is characterized by articulatory features constrained primarily by the close proximity of the two phonemes, we do know whether phoneme repetition on its own right has an impact on the realization of segments. To address this question, the first experiment included also measures of response duration. Here, we predicted that under the assumption that planning was completed prior to response initiation, durations should be unaffected by the relatedness manipulation. 2. EXPERIMENT 1 12 speakers were asked to name coloured pictures presented on a computer monitor with an adjective-noun phrase, and responses were digitised on-line. 20 line drawings of objects with monosyllabic names served as targets, and were presented in one of four colours (red, blue, green, pink). Each target was paired with a color that either matched (“green gun”, related) or mismatched (“red gun”, unrelated) regarding the initial segment. Each target and each colour appeared in both the “match” and the “mismatch” condition. In addition to these 40 critical trials, we included 80 filler trials in which the target pictures were paired with phonologically unrelated colour names, in order to reduce the likelihood that participants developed expectancies about related pairings. Adjective onset, noun onset and response offset were determined for each individual trial in a waveform editor. From these, average latencies and durations for each constituent were computed. The results are shown in Table 1. Analyses of variance (ANOVAs) by participants (F1) and items (F2) performed on onset latencies showed a significant facilitatory effect of repeated phoneme, F1(1, 11) = 19.58, p = .001; Table 1. Experiment 1 – Onset of adjective, noun and offset, and corresponding durations, dependent on relatedness. Standard deviations in brackets. Related Unrelated Priming Onsetadj Onsetnoun Offset Durationadj Durationnoun Durationoverall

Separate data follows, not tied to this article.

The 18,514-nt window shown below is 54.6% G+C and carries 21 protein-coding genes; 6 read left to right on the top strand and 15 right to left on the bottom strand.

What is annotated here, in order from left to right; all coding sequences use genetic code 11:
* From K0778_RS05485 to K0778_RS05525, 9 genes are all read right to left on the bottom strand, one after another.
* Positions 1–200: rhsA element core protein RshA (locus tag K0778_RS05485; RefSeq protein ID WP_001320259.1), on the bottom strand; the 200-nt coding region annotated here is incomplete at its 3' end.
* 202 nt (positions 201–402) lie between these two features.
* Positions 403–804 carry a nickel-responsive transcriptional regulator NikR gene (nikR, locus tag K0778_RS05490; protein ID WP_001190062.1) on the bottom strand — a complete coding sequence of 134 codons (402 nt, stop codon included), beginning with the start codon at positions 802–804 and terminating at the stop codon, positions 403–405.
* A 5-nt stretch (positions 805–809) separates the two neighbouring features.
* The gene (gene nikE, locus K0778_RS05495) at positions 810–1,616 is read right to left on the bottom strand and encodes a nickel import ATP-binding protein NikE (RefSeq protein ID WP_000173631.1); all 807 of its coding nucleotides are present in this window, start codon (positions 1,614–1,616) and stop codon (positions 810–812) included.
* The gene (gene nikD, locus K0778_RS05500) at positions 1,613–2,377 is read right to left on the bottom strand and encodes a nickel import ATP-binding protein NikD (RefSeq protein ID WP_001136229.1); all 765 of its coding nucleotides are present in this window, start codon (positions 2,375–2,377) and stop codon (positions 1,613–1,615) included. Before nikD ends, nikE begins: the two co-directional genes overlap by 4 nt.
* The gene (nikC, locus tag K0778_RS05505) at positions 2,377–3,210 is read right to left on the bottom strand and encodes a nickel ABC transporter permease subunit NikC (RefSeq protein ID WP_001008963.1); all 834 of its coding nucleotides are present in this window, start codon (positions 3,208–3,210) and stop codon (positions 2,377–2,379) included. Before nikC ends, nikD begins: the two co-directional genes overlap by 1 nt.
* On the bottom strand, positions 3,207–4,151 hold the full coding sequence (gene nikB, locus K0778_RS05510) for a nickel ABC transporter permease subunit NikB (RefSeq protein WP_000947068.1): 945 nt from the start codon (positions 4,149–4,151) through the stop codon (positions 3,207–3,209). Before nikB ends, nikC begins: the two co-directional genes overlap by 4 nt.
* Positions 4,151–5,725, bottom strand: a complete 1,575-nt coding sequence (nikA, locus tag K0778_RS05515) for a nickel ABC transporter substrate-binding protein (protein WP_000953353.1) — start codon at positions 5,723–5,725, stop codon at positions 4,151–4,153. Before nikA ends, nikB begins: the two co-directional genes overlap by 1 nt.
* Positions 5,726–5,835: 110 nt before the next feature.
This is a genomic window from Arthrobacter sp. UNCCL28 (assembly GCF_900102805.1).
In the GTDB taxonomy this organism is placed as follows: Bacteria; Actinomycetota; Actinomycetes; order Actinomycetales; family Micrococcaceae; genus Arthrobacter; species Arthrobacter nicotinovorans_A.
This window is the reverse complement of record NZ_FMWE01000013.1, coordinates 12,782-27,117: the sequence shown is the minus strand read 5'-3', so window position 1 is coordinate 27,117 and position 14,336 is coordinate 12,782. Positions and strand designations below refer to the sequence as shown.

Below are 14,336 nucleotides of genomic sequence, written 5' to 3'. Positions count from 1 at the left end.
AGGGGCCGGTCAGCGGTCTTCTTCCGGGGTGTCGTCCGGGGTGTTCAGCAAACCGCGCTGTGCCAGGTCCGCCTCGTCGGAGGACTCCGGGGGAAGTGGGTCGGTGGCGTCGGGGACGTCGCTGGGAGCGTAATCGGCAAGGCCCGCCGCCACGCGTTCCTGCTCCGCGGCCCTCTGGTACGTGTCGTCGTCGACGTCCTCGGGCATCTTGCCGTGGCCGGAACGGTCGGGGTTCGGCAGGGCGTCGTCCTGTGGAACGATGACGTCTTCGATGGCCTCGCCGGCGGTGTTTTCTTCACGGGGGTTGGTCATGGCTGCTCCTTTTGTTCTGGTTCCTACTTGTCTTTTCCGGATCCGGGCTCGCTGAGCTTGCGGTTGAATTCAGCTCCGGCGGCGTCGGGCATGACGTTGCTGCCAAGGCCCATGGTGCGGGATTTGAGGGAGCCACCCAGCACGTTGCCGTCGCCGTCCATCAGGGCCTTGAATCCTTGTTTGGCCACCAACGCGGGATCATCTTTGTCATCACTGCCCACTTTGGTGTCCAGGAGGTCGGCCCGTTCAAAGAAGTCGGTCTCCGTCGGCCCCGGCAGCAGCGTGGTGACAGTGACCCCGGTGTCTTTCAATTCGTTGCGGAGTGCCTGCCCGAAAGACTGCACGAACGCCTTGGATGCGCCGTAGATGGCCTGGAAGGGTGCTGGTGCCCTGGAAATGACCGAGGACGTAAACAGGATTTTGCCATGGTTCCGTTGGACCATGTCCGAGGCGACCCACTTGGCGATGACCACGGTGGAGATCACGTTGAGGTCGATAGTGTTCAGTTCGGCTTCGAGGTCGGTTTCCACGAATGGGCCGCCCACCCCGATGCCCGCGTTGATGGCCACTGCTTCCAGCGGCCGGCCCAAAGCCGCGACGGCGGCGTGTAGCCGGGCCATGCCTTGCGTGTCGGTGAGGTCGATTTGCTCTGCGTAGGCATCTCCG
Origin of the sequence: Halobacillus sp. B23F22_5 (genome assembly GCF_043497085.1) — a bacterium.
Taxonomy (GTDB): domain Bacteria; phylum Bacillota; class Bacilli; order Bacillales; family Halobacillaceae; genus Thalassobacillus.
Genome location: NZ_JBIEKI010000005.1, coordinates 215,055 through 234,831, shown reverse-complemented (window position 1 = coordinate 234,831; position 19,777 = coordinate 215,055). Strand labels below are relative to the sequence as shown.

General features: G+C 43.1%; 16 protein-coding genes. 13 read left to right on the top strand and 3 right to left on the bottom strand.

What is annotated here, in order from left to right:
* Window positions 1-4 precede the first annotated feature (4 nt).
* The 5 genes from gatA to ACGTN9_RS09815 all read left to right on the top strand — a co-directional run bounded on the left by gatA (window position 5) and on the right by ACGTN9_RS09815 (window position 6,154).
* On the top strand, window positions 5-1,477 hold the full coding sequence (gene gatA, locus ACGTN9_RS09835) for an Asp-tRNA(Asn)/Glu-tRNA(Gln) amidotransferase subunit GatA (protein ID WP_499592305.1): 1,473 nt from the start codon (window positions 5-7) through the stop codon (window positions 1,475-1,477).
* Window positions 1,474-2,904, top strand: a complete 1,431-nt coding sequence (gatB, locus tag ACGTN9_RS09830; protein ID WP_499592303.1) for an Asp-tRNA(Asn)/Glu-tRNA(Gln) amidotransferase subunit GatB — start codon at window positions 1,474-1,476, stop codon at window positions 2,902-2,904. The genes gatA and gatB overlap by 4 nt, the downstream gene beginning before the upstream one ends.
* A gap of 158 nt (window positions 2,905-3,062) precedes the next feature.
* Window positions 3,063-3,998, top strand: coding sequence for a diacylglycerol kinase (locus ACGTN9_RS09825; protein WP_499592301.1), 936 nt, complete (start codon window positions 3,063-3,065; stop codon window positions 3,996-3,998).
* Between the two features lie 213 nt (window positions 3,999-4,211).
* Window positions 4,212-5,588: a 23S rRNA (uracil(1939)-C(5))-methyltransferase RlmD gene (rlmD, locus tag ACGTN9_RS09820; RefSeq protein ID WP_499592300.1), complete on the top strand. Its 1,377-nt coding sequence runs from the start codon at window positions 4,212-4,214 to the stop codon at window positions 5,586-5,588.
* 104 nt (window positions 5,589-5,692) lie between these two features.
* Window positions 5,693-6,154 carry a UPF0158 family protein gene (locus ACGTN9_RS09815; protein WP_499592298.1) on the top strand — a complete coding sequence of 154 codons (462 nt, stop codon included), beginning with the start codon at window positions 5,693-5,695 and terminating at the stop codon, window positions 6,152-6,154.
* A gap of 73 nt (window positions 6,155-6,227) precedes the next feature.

823 (38) 1130 (48) 1599 (71)